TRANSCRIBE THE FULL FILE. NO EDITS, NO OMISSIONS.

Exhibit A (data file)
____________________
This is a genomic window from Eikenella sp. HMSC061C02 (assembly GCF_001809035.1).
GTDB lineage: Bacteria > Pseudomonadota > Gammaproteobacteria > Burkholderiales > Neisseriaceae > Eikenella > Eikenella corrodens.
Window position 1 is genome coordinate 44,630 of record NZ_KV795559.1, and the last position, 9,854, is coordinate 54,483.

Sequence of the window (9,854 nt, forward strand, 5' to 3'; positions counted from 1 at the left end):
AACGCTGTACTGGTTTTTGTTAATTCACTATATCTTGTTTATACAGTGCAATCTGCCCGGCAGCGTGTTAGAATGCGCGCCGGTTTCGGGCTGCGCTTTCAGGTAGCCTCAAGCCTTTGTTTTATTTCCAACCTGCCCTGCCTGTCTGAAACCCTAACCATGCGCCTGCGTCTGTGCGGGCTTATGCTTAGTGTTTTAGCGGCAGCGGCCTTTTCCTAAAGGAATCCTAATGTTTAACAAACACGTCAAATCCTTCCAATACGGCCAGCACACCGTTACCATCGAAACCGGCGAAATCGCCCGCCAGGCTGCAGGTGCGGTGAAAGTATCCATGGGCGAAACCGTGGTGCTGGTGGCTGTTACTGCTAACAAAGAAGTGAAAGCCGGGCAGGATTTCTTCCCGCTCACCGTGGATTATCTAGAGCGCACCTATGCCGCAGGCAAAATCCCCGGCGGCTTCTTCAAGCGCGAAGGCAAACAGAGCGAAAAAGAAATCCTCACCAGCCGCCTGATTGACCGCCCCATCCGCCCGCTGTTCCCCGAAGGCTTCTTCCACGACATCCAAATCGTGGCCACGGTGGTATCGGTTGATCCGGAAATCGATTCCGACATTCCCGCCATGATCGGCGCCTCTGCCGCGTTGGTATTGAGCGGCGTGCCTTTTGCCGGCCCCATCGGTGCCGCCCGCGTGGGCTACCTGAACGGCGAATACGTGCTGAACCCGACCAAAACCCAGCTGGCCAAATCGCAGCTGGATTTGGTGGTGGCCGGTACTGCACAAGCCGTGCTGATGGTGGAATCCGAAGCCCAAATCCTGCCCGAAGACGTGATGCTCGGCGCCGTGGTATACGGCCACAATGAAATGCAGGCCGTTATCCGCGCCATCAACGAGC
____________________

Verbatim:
This is a genomic window from Eikenella sp. HMSC061C02 (assembly GCF_001809035.1).
GTDB lineage: Bacteria > Pseudomonadota > Gammaproteobacteria > Burkholderiales > Neisseriaceae > Eikenella > Eikenella corrodens.
Window position 1 is genome coordinate 44,630 of record NZ_KV795559.1, and the last position, 9,854, is coordinate 54,483.

Sequence of the window (9,854 nt, forward strand, 5' to 3'; positions counted from 1 at the left end):
AACGCTGTACTGGTTTTTGTTAATTCACTATATCTTGTTTATACAGTGCAATCTGCCCGGCAGCGTGTTAGAATGCGCGCCGGTTTCGGGCTGCGCTTTCAGGTAGCCTCAAGCCTTTGTTTTATTTCCAACCTGCCCTGCCTGTCTGAAACCCTAACCATGCGCCTGCGTCTGTGCGGGCTTATGCTTAGTGTTTTAGCGGCAGCGGCCTTTTCCTAAAGGAATCCTAATGTTTAACAAACACGTCAAATCCTTCCAATACGGCCAGCACACCGTTACCATCGAAACCGGCGAAATCGCCCGCCAGGCTGCAGGTGCGGTGAAAGTATCCATGGGCGAAACCGTGGTGCTGGTGGCTGTTACTGCTAACAAAGAAGTGAAAGCCGGGCAGGATTTCTTCCCGCTCACCGTGGATTATCTAGAGCGCACCTATGCCGCAGGCAAAATCCCCGGCGGCTTCTTCAAGCGCGAAGGCAAACAGAGCGAAAAAGAAATCCTCACCAGCCGCCTGATTGACCGCCCCATCCGCCCGCTGTTCCCCGAAGGCTTCTTCCACGACATCCAAATCGTGGCCACGGTGGTATCGGTTGATCCGGAAATCGATTCCGACATTCCCGCCATGATCGGCGCCTCTGCCGCGTTGGTATTGAGCGGCGTGCCTTTTGCCGGCCCCATCGGTGCCGCCCGCGTGGGCTACCTGAACGGCGAATACGTGCTGAACCCGACCAAAACCCAGCTGGCCAAATCGCAGCTGGATTTGGTGGTGGCCGGTACTGCACAAGCCGTGCTGATGGTGGAATCCGAAGCCCAAATCCTGCCCGAAGACGTGATGCTCGGCGCCGTGGTATACGGCCACAATGAAATGCAGGCCGTTATCCGCGCCATCAACGAGC